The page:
Harriman State Park Backpacking Trip

This weekend I went hiking again. It was my fifth hike of the year. The others were the Chief in British Columbia, Breakneck Ridge (which I wrote about a few weeks ago), Bear Mountain, a return trip to Breakneck my friend Jeramy that took different route up Bull Hill and into Cold Spring. All of those were day hikes, but these things tend to escalate and so for the last few weeks I’ve been planning a multi-day hike that would basically follow the Appalachian Trail from the western side of Harriman State Park to the eastern side of Bear Mountain State Park, which is about twenty-five miles. In preparation, I have been putting together a basic set of camping supplies that can be carried in a backpack. My list of necessary items was based on what has come in handy other times I went camping but I was aware that all of those other times I drove to the campsite in a car—size and weight was not a consideration. So I knew that this trip was going to be a dry run in more than one way: it was my first attempt at multi-day hiking, and it was a dry run for future backpack camping, a chance to discover what was useful, what wasn’t useful, what was nice to have but too heavy to carry.

Aware that the weekend was something of an experiment, I made a list of what I was taking so I could analyze the benefits and costs after I’d finished. My pack contained: about half a gallon of water, food (apples, carrots, broccoli, whole wheat bagels, peanuts, veggie burgers, etc.), a tent, a sleeping bag, a foam mat, a small ax, a collapsible shovel, a pair of metal tongs (for moving burning logs in the campfire), a mess kit, a camp towel, a cooler, an plastic box for things that might get lost of crushed (hamburger buns, matches), an extra tee shirt, an extra pair of socks, a change of underwear, a bathing suit, waterproof trail maps, a compass, a back-up compass (in case the first one breaks), a monocular, a hunting knife, a flashlight, a headlamp, a small first aid kit, an Ace bandage, two emergency ponchos, three plastic garbage bags for trash, a book and a survival guide (just in case).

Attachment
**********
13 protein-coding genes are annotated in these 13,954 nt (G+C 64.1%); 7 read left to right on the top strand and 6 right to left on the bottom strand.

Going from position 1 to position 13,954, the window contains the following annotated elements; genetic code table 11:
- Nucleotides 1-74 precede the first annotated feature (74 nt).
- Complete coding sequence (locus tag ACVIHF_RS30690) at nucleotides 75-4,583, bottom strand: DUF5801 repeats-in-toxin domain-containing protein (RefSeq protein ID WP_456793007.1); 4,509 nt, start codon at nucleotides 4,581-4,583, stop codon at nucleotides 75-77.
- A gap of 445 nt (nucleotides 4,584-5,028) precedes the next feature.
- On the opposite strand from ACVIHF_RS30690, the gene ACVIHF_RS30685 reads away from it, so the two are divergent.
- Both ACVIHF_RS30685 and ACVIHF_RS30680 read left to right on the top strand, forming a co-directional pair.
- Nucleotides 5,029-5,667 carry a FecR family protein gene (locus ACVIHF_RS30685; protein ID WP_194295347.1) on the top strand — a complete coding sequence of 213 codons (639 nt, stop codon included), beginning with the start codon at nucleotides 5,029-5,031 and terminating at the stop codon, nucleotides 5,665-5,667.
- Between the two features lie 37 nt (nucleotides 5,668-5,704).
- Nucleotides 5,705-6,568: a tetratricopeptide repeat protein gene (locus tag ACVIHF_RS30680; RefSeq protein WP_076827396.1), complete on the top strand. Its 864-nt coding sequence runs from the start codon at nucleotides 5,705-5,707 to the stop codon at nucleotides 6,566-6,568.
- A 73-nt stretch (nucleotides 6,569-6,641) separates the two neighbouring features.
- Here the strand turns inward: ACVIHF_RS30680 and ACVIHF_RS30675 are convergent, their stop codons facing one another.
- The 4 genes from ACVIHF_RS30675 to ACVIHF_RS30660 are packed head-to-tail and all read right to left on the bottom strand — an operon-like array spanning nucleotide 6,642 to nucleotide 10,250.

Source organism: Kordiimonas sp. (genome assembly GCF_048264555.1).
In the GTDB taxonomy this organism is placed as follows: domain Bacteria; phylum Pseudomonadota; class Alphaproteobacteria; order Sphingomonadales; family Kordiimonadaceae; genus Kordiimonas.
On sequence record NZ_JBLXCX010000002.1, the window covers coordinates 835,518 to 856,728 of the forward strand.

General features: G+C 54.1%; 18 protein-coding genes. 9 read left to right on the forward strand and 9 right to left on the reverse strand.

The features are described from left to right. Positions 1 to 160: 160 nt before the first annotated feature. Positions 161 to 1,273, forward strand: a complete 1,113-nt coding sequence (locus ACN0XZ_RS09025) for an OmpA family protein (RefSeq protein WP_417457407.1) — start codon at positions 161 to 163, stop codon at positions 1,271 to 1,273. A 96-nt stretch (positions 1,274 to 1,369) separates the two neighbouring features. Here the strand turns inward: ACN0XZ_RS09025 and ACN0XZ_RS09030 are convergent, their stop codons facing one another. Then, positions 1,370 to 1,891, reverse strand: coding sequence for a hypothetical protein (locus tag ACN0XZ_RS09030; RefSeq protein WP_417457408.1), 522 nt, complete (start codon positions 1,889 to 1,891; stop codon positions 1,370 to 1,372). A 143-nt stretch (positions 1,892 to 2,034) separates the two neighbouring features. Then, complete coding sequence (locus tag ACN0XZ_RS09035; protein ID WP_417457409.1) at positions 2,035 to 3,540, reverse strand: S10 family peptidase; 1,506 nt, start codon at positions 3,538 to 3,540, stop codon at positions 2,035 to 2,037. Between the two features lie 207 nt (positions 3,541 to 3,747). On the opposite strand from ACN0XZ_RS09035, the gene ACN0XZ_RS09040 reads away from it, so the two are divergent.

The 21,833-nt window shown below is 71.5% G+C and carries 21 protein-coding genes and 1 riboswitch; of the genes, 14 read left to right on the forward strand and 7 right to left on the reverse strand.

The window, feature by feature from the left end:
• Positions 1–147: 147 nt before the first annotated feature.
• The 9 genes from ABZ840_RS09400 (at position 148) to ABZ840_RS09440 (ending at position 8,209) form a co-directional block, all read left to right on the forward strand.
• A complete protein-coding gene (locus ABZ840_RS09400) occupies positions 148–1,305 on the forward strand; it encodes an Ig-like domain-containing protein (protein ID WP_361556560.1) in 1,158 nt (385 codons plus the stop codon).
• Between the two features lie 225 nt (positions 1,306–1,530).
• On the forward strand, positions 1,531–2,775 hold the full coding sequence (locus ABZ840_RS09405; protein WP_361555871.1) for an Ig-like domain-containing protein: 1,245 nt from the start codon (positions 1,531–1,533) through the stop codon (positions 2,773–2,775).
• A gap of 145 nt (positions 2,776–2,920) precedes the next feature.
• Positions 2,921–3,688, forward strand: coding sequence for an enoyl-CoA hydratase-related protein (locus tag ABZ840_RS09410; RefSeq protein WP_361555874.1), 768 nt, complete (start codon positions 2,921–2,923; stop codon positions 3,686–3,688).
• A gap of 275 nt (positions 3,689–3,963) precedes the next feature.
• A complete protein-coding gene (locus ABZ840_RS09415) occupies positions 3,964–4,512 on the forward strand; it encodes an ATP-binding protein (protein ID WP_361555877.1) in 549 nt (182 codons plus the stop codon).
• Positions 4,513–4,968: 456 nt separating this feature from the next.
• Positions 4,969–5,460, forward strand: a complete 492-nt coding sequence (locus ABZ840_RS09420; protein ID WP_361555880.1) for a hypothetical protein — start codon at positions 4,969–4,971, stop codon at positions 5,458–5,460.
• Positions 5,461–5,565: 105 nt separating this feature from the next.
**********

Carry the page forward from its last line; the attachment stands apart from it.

It also must be said that backpacking alone is probably the most difficult way to do it, when it comes to packing. When you go backpacking, there are some items that you need to carry one for each member of the group (sleeping bags, canteens, etc.) but there are some items that you only need to carry one for the entire group whatever its size (a tent, for instance). When you’re backpacking in a group the items in this second category are divided up amongst the members of the group but when you’re on your own you’re stuck carrying the whole lot.

On Saturday morning I took the train from Penn Station to Tuxedo, which is about fifty miles north of the city on the southwestern edge of Harriman State Park. After a quick stop off at a newstand for the one item I forgot, a free newspaper for kindling, I found the trailhead and started hiking. On the initial uphill I was still coming to terms with the weight of the big pack. The entry trail was a beautiful climb which skirted some breathtaking rock formations and yet had the decency not to force me to climb directly over them. I dropped my pack for a moment to climb around inside the fissure in one of these formations, which provided an excellent view of the forest I had just hiked through. I also had two wildlife encounters on this trail. The first was with two deer, a white-tailed doe and a buck with the fuzz still on his antlers. The second was with a snake. I have seen snakes before in this forest but they have always been little ones, around a foot long. This snake was about three feet long and wide enough that if you wrapped your thumb and index finger around it the tips of your fingers might not touch! It was an enormous snake for New York State, from what I know, and it was lying directly in the trail. In fact, it was so large and it was lying so still that my first though was that it was a rubber snake and that someone had left it in the trail as a practical joke. But on closer examination its head was moving, so I walked about ten feet off the trail and gave it a wide birth so as not to disturb it.

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